Image Credit: Supplied

Dubai: Car buyers in the UAE could soon save themselves a trip to the showroom. Instead they could sit at home to make a purchase of the model they desire, accessorise it and make the payment. Even the registration paperwork could be completed online.

One would say that Tesla is already doing so in whichever market it operates — browse the site, choose the model and then transact. And, by the way, the prices are fixed and Tesla will not leave any space to try and wangle a sweet deal.

A second wave of online car selling could through independent platforms. Manufacturers would want their local distributors to participate by providing the supply of vehicles

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The only requirement here is for the buyer to turn up at the showroom and sign the sales contract. As per local laws, one cannot complete the final step in the purchase process online.

The Tesla way could soon be happening with other car brands. Leading dealerships and automakers currently beta-testing their online selling platforms ahead of a full launch. Some of them have actually sold their first vehicles the digital way.

AGMC, the local BMW and Mini dealer, used this route to sell one car within a limited edition of the Mini in “pure burgundy”. There are only 20 of these made. “This was the first time we offered customers the opportunity to purchase a car online … and proved successful,” said Ayhan Olcer, CEO of AGMC.

Ayhan Olcer, CEO of AGMC Image Credit: AGMC

Another dealership handling some of the most prestigious auto brands is also making headway on putting together all the bells and whistles needed to make an online selling strategy work. Industry sources say that this not a fad they are chasing because the millennials prefer to do all transactions online.

“More than 50 per cent of car buyers in the UAE would have decided what to buy and the specs they want by searching online,” said Amin Kadrie, Chairman of the auto consultancy Skelmore and regional affiliate of the influential J.D. Power research firm.

Amin Kadrie says it will be just a matter of time before online transactions become commonplace. Image Credit: Arshad Ali/Gulf News

“They would have chosen one or two vehicles before they even walk into a showroom. A year ago the number of UAE car buyers who did it this way was 40 per cent. We expect by 2020, 75-80 per cent would have made all their decisions online.”

Now, if those decisions are getting done online, it follows that dealers are better off doing the selling this way.

Kadrie says it will be just a matter of time before such transactions become commonplace on new car purchases … and even earlier for pre-owned ones. “In the next 12 months, there will be one, if not two, players who will come online, initially offering the ability to purchase pre-owned,” said Kadrie. (There are already a handful of car dealing websites, but principally engaged in the buying of second-hand vehicles.) “It’s easier to start with pre-owned because the inventory and demand is already there. I believe some of the existing auto websites offering price comparisons could scale up and add selling options.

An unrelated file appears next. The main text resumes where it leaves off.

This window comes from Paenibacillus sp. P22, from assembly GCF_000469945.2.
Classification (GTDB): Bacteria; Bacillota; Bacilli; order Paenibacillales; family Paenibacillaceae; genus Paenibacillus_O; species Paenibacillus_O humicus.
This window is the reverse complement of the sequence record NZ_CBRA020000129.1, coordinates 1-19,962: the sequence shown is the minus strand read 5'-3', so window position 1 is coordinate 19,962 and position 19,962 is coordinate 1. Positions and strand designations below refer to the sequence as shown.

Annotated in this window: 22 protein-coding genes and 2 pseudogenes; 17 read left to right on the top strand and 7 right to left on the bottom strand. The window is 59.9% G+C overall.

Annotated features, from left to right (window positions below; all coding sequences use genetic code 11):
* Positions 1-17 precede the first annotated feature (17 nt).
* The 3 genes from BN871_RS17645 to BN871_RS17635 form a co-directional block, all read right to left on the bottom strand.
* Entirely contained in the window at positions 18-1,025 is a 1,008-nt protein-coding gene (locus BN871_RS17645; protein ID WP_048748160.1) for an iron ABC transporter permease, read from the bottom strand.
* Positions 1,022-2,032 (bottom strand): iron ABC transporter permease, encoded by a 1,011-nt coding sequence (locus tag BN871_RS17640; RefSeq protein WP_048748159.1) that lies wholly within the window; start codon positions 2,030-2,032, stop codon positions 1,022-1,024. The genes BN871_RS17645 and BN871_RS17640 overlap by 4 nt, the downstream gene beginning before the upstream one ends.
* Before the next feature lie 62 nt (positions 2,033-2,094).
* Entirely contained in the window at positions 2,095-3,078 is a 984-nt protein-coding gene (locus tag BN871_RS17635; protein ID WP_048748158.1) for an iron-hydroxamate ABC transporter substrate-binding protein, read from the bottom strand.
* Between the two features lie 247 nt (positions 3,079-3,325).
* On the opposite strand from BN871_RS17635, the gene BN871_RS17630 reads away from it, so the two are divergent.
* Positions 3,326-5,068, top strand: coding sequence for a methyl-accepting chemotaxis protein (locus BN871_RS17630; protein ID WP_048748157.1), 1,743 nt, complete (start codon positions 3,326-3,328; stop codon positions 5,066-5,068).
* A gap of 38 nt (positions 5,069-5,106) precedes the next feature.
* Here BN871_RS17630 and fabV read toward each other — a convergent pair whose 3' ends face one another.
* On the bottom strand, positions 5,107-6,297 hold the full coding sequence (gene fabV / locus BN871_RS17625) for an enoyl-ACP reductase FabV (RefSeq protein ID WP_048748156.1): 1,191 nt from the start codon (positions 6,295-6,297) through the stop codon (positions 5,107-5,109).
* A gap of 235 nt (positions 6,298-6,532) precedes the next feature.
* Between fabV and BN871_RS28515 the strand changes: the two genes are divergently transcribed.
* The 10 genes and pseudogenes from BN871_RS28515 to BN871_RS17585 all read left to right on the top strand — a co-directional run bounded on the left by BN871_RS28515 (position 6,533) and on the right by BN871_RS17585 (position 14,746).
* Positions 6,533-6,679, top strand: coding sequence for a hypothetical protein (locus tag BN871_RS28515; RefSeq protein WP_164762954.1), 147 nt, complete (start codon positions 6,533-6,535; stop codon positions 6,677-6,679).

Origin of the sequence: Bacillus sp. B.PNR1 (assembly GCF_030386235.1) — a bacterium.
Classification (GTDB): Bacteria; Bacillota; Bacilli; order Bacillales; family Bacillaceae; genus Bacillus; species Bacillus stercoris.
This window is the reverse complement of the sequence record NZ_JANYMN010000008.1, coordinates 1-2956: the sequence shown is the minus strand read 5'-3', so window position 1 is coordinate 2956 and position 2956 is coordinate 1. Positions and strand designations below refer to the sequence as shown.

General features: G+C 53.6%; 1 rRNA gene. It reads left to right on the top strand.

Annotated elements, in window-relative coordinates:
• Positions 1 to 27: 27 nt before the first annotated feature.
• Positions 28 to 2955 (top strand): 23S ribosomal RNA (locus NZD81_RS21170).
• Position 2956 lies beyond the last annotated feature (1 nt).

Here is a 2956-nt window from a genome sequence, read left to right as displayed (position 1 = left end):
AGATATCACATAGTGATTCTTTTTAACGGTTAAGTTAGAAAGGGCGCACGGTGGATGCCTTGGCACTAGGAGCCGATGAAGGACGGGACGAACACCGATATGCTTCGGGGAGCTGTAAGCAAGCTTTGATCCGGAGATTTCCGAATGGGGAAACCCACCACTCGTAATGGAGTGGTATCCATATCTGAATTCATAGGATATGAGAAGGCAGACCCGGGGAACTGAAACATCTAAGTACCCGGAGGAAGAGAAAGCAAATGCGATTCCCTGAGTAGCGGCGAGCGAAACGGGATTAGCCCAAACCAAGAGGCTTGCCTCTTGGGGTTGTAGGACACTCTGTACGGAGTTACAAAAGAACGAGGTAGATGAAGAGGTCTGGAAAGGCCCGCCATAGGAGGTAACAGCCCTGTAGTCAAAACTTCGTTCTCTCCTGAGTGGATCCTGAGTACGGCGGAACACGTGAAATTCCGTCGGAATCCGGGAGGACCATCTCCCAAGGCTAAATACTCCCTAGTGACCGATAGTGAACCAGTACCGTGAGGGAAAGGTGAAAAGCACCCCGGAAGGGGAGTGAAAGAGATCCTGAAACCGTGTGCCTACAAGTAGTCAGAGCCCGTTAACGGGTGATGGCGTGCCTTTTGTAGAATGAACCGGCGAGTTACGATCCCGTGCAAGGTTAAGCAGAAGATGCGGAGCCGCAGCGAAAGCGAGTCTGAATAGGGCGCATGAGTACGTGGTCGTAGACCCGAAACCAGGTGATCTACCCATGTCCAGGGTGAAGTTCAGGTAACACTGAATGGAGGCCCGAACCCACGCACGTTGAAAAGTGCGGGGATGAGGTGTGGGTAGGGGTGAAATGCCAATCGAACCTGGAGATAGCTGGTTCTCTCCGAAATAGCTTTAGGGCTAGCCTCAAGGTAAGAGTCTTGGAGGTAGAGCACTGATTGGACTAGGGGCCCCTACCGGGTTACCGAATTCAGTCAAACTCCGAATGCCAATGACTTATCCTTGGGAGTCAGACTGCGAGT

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“Pure burgundy” limited-edition Minis, one of which sold online

“The first element of online car purchasing in the UAE will have buyers and sellers transact pre-owned cars and not worry about distributors and manufacturers.

“The second stage will be when online platforms start selling new cars — smaller dealers in this town will be among the first to jump online and provide them with the stock.

“The people who will jump into online last will be the official dealers with the biggest market share currently. They still haven’t seen online as a point-of-sale and an additional distribution opportunity but as a competitive element.”

But official car dealers will not easily cede their right to sell new cars to online platforms. It is understandable why they may have such a reluctance. “The biggest problem is most auto dealers in the region make 80-100 per cent of their profits on new car sales,” said Kadrie.

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Buyers decide preferences online

“There’s a failure to understand that they can make money on after-sales, parts and used cars. This has in turn pushed them to increase prices of new cars to uncompetitive levels.

“But when you are selling online, it becomes a requirement to offer the most competitive prices upfront. It would be the best way for new car prices in the UAE and the Gulf to come down.”

Now that, more than anything, will be what future car shoppers will want to see.

How the future of car buying and selling could shape up in the Gulf

* Tesla has shown the way how new cars could be sold online, and other premium car brands could follow that path. “Genesis, the luxury brand of South Korea Hyundai, has done so in the US, and in this region, over the next 24 months, more manufacturers might consider online selling options,” said Amin Kadrie of Skelmore. “They will directly engage with the customer and pay the local franchise dealer an amount for completing the transaction and honouring the warranty.”

* A second wave of online car selling could through independent platforms. Manufacturers would want their local distributors to participate by providing the supply of vehicles. “This is much closer to happening than people realise,” said Kadrie.

* A third way could come about if the big international car retailers such as Inchcape, Auto Nation or Penske coming in and setting up shop, according to Kadrie.